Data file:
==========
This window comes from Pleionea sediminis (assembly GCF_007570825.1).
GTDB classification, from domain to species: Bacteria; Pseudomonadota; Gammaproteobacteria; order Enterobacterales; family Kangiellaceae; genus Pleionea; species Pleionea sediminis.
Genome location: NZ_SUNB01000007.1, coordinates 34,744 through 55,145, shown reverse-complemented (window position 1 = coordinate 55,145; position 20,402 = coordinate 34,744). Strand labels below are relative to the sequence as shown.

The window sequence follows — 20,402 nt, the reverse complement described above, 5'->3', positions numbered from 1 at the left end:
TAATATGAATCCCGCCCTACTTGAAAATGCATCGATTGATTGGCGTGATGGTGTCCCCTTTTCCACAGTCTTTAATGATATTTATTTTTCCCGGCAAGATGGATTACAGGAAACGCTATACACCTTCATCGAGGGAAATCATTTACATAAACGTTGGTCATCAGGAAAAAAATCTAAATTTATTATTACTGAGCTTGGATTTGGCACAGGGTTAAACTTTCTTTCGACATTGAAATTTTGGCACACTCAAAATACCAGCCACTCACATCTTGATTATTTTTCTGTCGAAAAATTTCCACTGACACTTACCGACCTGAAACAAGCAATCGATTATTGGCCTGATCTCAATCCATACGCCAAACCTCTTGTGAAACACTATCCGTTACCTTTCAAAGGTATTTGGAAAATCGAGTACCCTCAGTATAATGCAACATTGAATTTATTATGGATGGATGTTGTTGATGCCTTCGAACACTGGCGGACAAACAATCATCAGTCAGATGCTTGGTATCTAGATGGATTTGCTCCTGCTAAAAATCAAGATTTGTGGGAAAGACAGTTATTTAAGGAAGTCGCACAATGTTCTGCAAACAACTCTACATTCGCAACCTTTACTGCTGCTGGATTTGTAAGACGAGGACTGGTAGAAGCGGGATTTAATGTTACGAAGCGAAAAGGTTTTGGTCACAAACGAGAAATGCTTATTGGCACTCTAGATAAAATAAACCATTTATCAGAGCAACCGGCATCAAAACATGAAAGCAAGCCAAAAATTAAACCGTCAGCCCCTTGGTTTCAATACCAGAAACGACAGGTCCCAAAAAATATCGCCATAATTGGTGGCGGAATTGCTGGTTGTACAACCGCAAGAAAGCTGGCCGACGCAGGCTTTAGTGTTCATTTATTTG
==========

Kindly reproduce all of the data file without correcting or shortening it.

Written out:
This window comes from Pleionea sediminis (assembly GCF_007570825.1).
GTDB classification, from domain to species: Bacteria; Pseudomonadota; Gammaproteobacteria; order Enterobacterales; family Kangiellaceae; genus Pleionea; species Pleionea sediminis.
Genome location: NZ_SUNB01000007.1, coordinates 34,744 through 55,145, shown reverse-complemented (window position 1 = coordinate 55,145; position 20,402 = coordinate 34,744). Strand labels below are relative to the sequence as shown.

The window sequence follows — 20,402 nt, the reverse complement described above, 5'->3', positions numbered from 1 at the left end:
TAATATGAATCCCGCCCTACTTGAAAATGCATCGATTGATTGGCGTGATGGTGTCCCCTTTTCCACAGTCTTTAATGATATTTATTTTTCCCGGCAAGATGGATTACAGGAAACGCTATACACCTTCATCGAGGGAAATCATTTACATAAACGTTGGTCATCAGGAAAAAAATCTAAATTTATTATTACTGAGCTTGGATTTGGCACAGGGTTAAACTTTCTTTCGACATTGAAATTTTGGCACACTCAAAATACCAGCCACTCACATCTTGATTATTTTTCTGTCGAAAAATTTCCACTGACACTTACCGACCTGAAACAAGCAATCGATTATTGGCCTGATCTCAATCCATACGCCAAACCTCTTGTGAAACACTATCCGTTACCTTTCAAAGGTATTTGGAAAATCGAGTACCCTCAGTATAATGCAACATTGAATTTATTATGGATGGATGTTGTTGATGCCTTCGAACACTGGCGGACAAACAATCATCAGTCAGATGCTTGGTATCTAGATGGATTTGCTCCTGCTAAAAATCAAGATTTGTGGGAAAGACAGTTATTTAAGGAAGTCGCACAATGTTCTGCAAACAACTCTACATTCGCAACCTTTACTGCTGCTGGATTTGTAAGACGAGGACTGGTAGAAGCGGGATTTAATGTTACGAAGCGAAAAGGTTTTGGTCACAAACGAGAAATGCTTATTGGCACTCTAGATAAAATAAACCATTTATCAGAGCAACCGGCATCAAAACATGAAAGCAAGCCAAAAATTAAACCGTCAGCCCCTTGGTTTCAATACCAGAAACGACAGGTCCCAAAAAATATCGCCATAATTGGTGGCGGAATTGCTGGTTGTACAACCGCAAGAAAGCTGGCCGACGCAGGCTTTAGTGTTCATTTATTTG